[p2p-research] Post-Depression first: Americans get more money from government than they give back | csmonitor.com

Ryan Lanham rlanham1963 at gmail.com
Thu Nov 26 14:20:10 CET 2009

On 11/26/09, M. Fioretti <mfioretti at nexaima.net> wrote:
> On Wed, Nov 25, 2009 18:11:39 PM -0500, Ryan Lanham wrote:
> > This is soooooooo correct!  People don't realize just how much
> > damage has been done at the low end of labor...
> > ...
> > Happy to hear it discussed.  I somewhat feel as if Paul F. and I
> > have been saying it back and forth to each other in a vacuum.
> The day this list will enforce the same netiquette applied, without
> any effort, in almost other mailing lists around, many more
> subscribers will regularly engage in conversations. Right now, 90% of
> traffic here is a uselessly verbose flow of unreadable, messed up
> text.

Give us an idea of what a working model would look like (that is, another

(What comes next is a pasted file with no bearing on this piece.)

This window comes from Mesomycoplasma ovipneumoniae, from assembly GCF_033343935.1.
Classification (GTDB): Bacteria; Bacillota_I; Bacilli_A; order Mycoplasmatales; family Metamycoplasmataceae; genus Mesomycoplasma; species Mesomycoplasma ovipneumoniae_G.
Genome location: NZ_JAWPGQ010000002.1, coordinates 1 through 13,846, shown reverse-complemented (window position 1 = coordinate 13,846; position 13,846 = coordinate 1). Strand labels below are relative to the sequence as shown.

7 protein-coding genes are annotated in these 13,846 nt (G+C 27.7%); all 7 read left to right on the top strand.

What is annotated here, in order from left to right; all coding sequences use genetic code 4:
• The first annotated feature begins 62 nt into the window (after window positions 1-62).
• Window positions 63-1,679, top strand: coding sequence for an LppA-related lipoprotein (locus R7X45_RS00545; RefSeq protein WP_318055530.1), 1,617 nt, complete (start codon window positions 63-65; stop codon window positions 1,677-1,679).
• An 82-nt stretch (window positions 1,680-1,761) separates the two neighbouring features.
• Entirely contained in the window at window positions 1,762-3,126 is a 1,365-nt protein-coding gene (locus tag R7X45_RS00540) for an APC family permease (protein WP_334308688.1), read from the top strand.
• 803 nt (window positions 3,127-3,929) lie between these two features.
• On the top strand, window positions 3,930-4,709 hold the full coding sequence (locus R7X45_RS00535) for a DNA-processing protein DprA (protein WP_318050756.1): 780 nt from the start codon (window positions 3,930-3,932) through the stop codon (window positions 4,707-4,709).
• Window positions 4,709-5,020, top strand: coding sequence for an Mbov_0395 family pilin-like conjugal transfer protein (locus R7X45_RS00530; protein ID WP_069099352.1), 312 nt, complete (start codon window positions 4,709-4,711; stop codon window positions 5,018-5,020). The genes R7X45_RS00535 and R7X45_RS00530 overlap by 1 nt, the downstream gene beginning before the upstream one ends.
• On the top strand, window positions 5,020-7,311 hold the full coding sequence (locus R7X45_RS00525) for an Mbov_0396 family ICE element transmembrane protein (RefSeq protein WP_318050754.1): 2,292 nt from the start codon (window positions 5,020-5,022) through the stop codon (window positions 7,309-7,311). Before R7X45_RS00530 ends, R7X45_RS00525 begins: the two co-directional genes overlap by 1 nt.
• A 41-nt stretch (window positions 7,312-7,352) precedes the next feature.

list or process that works better)...I am all for standards and improvement.

As for Gmail, I appreciate the arguments that it is not "free."  But it is,
to my mind, very P2P and it is hugely technically superior to any free
options.  I've used several free readers and nearly all stink compared to
Google Reader.  My own view is that Twitter would best replace this
list.  Again, that is a for-profit venture that simply has vastly superior
technology.  Even on this list there is widespread (and accurate) grumbling
about the decline (and presumed fall) of Wikipedia.  Is P2P always to be an
isolated half-baked low tech set of wires and gizmos only understandable by
the tinkerer?

We have to assume some basic level of technology that has moved beyond mere
text.  Assuming html is hardly rocket science.

20 years ago I worked as a programmer.  I do not do that at 46.  So bashing
my own code to make some feature that is obvious and readily available seems
a huge waste of time.  If it demonstrates anything, it demonstrates how
inefficient and broken P2P processes are...outside of foundations and
well-organized non-profits.  There are few standards, few standardized
approaches and little in the way of non-technical tools.

Publish standards.  Propose new tools.  Guide us in our errant ways.  No one
here is trying to support corporations, make things inaccessible, etc.  On
the other hand, I do not avoid good solutions simply because I am
politically against for-profit and corporate solutions.  That seems

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